Gilbert, Cancellara and Sagan lead the list of contenders
Philippe Gilbert (Belgium)
Twelve months ago Gilbert saved his season with a vintage ride over the Cauberg to seal his rainbow jersey and he’ll be banking on another repeat performance on Sunday. A stage win in the Vuelta last month partially mirrored his build up to last season’s Worlds but it’s a big ask to expect Belgian’s number one to pull off a Bugno/Bettini defence of his title, especially when the course suits so many other riders this time around.
Comparisons are continuously made to Gilbert’s purple patch in 2011 and why he hasn’t lived up to expectations since. Some argue it's the typical trappings of a lucrative three-year deal, or that the set up at trade team level hasn’t been ideal. Whatever the true nature of Gilbert’s inconsistency, he remains one of the favourites for Sunday’s race. With seven riders (Spain and Italy both have nine) the Belgian team will be looking to others to make the race but Bakelants, Van Avermaet and Monfort should provide reasonable cover.
Alejandro Valverde (Spain)
No winner in almost a decade for the Spanish but Valverde has been an ever present feature (doping ban aside) for his nation in the world championships, with two silver and two bronze medals. On those occasions where he’s missed out he’s simply been out-gunned by a better sprinter (Boonen and Freire) but his consistency means he will lead the line for Spain once more. And it’s hard to see a weakness in his overall armoury. Strong in the hills, a capable descender, and tactically astute he has the full skill set needed for the course in Florence. Third in Liege this year and second in Amstel –in which he won the bunch sprint behind Roman Kreuziger -suggests he still has the staying power.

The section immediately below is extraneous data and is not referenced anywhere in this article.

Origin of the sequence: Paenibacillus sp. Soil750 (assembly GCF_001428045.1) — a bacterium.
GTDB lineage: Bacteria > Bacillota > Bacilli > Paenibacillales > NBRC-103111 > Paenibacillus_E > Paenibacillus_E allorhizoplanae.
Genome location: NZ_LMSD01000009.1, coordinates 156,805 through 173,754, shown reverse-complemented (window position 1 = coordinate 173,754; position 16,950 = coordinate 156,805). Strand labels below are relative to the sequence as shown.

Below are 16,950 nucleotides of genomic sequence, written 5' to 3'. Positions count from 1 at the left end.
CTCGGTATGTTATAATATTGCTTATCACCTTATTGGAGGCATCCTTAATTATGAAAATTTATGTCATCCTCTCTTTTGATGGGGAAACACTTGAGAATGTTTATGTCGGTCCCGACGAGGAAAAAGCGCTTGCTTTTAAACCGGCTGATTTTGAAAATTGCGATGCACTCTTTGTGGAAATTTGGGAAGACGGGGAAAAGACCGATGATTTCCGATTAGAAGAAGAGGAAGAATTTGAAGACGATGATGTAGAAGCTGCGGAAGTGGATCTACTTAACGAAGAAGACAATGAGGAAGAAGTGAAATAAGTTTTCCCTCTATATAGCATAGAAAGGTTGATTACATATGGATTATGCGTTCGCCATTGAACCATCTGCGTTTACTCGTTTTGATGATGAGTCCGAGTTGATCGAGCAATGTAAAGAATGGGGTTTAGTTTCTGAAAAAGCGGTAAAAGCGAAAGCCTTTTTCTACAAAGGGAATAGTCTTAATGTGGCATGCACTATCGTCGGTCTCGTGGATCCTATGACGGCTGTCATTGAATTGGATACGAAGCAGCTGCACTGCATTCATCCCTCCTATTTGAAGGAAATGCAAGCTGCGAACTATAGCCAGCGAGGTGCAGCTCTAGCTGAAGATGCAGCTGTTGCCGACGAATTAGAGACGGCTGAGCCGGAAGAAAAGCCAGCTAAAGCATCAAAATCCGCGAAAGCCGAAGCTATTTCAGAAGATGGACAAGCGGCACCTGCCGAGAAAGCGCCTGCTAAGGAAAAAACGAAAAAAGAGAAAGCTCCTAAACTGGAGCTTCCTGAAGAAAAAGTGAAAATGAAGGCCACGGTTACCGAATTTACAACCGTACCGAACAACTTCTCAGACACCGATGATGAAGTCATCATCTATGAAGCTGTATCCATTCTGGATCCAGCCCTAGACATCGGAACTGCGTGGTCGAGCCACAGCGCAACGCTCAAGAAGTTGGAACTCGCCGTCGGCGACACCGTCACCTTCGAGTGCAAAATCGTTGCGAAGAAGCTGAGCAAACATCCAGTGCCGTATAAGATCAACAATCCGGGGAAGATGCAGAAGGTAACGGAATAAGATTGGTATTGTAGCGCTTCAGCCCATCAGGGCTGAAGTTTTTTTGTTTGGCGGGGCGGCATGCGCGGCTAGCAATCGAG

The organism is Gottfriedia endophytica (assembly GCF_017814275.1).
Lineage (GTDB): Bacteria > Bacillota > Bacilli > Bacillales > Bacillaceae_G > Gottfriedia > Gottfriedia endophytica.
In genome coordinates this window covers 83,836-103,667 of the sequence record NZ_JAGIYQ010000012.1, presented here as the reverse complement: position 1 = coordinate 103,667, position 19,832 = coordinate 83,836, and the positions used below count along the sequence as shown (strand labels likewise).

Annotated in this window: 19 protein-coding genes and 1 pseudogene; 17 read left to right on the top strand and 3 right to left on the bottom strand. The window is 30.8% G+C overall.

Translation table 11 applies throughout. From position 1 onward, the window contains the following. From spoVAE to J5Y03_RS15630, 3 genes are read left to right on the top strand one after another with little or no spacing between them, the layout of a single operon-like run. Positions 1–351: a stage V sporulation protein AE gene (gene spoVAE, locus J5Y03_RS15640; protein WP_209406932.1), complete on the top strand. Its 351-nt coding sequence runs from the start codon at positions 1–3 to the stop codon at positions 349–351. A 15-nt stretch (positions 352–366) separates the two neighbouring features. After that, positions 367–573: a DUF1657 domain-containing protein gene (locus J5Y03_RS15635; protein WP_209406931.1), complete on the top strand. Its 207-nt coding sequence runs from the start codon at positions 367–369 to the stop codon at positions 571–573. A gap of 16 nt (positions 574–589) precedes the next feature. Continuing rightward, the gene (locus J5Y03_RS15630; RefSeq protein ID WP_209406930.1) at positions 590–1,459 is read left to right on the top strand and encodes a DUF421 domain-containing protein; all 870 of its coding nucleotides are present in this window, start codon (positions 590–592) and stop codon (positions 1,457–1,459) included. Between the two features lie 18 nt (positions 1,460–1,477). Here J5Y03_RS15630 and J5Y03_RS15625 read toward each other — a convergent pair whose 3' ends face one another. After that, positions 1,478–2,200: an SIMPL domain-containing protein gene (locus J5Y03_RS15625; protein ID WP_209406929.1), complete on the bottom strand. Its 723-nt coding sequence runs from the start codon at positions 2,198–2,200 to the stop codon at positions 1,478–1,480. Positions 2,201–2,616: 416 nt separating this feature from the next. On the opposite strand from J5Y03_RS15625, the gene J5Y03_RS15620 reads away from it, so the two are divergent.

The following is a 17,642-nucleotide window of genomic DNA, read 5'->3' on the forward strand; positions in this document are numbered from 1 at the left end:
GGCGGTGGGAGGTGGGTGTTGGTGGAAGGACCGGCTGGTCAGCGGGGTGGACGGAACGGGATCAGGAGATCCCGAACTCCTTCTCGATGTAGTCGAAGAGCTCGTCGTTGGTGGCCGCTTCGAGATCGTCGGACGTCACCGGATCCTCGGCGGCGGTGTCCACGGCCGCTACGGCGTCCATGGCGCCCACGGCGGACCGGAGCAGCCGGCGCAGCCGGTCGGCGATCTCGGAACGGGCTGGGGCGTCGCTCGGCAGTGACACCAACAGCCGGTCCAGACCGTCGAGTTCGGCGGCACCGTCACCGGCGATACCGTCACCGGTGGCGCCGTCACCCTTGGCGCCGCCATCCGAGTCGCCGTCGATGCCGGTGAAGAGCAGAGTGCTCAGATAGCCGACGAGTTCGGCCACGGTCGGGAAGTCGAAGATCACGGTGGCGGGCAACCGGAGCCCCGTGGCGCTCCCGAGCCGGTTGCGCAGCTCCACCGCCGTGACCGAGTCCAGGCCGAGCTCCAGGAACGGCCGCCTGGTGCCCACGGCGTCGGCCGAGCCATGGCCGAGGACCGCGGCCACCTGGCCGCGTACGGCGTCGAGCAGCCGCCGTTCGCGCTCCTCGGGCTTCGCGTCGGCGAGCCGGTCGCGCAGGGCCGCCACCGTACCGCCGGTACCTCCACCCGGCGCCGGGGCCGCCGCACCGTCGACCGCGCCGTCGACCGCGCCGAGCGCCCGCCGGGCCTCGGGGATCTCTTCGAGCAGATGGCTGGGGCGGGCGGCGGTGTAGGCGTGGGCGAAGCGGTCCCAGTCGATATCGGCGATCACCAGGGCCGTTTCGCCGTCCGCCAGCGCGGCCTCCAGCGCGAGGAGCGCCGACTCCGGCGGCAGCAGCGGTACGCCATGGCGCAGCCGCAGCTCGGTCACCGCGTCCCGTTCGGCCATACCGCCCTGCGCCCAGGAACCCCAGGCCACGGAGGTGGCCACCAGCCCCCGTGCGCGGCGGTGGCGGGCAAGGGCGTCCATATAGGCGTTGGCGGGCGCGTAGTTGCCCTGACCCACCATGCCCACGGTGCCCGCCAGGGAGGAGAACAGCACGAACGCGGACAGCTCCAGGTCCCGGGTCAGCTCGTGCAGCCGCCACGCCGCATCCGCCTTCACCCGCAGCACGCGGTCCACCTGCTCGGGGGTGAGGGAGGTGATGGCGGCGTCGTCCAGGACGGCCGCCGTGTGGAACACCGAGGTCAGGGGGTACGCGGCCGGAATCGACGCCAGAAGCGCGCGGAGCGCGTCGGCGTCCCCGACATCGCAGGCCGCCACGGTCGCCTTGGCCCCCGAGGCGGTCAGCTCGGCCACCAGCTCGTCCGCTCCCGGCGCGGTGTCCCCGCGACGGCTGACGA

Chris Froome (Great Britain)
Great Britain’s hopes for a win on the back of Brian Cookson’s ‘Project Aigle’ success will depend on which Froome turns up on the start line. Will it be power meter gazing powerhouse who controlled the Tour de France or will it be the rider who abandoned the USA Pro Challenge. Results suggest that the British rider is regaining some of his form. He put in a solid ride in Sky’s bronze medal ride in the team time trial event and if the Italians and Spanish execute their plans of making the race as hard as possible Froome may find himself in the selection over the final two laps. In the build-up to Sunday’s race Froome has consistently talked down his chances of success and he certainly doesn’t start with the same pressure that surrounds Sagan, Cancellara or Nibali.
Chris Horner (United States of America)
Twenty years after the last American winner of the World title, Chris Horner lines up as captain of the American team. Fresh from his jaw dropping win at the Vuelta a Espana, Horner returned to his base in Oregon before flying back to Europe less than 72 hours before the men’s start. Last year the American team had a race to forget with Andrew Talansky their highest finisher in 43rd place. This time around Horner leads a squad deep on climbing talent, even more so after Freddie Rodriguez withdrew in favour of Matthew Busche. The course itself suits Horner’s style of riding, the final ascent similar to the terrain on which he dominated the Vuelta. His weakness may be his one-day pedigree: aside from the odd placings in Lombardia, Fleche and Liege-Bastogne-Liege, he’s rarely shined in one day races. Saying that, until last month he wasn’t even ranked as a favourite for a Grand Tour and we all know what happened next.
Fabian Cancellara (Switzerland)
The bookies favourite at 7/2, Cancellara returns to the Worlds looking to claim one of the few one day victories still missing from his trophy cabinet. Fifth over a similarly tough course in Mendrisio in 2009 and fourth two years later in a sprint in Copenhagen, there’s no doubting Cancellara’s credentials for a road world title. The missing link has always been whether he can marry his undoubted strengths with every other element within a racing scenario. His record in the Classics speaks for itself but on too many occasions his plan A of riding everyone off his wheel appears limited if he’s not the strongest by a country mile, or he’s marked out of race. On Sunday, Cancellara, with arguably the strongest five-man team in the race (Rast, Frank, Albasini, Elmiger) must hang on over the Fiesole before taking matters into his own hands and forcing a selection on the Via Salviati.
Daniel Martin (Ireland)